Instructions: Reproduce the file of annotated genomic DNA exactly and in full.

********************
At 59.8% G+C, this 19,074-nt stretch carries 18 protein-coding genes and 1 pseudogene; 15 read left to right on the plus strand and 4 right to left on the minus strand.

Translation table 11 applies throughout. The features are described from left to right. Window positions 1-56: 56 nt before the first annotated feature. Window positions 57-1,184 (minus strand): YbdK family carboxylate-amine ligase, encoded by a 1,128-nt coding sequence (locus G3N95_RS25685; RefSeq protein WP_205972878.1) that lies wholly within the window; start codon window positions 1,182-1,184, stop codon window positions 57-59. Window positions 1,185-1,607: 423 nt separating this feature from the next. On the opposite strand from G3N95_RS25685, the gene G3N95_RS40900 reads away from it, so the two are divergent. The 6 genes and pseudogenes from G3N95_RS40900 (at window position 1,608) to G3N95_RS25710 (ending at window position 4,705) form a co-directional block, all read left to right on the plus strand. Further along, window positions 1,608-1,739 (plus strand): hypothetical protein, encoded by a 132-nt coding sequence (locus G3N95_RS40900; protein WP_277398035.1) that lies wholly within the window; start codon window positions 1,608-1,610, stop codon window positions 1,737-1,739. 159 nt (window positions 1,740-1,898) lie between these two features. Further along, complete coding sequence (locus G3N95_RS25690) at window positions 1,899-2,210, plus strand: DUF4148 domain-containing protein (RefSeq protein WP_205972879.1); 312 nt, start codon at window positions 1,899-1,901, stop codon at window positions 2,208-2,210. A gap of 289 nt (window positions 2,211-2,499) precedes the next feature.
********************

At 59.8% G+C, this 19,074-nt stretch carries 18 protein-coding genes and 1 pseudogene; 15 read left to right on the plus strand and 4 right to left on the minus strand.

Translation table 11 applies throughout. The features are described from left to right. Window positions 1-56: 56 nt before the first annotated feature. Window positions 57-1,184 (minus strand): YbdK family carboxylate-amine ligase, encoded by a 1,128-nt coding sequence (locus G3N95_RS25685; RefSeq protein WP_205972878.1) that lies wholly within the window; start codon window positions 1,182-1,184, stop codon window positions 57-59. Window positions 1,185-1,607: 423 nt separating this feature from the next. On the opposite strand from G3N95_RS25685, the gene G3N95_RS40900 reads away from it, so the two are divergent. The 6 genes and pseudogenes from G3N95_RS40900 (at window position 1,608) to G3N95_RS25710 (ending at window position 4,705) form a co-directional block, all read left to right on the plus strand. Further along, window positions 1,608-1,739 (plus strand): hypothetical protein, encoded by a 132-nt coding sequence (locus G3N95_RS40900; protein WP_277398035.1) that lies wholly within the window; start codon window positions 1,608-1,610, stop codon window positions 1,737-1,739. 159 nt (window positions 1,740-1,898) lie between these two features. Further along, complete coding sequence (locus G3N95_RS25690) at window positions 1,899-2,210, plus strand: DUF4148 domain-containing protein (RefSeq protein WP_205972879.1); 312 nt, start codon at window positions 1,899-1,901, stop codon at window positions 2,208-2,210. A gap of 289 nt (window positions 2,211-2,499) precedes the next feature.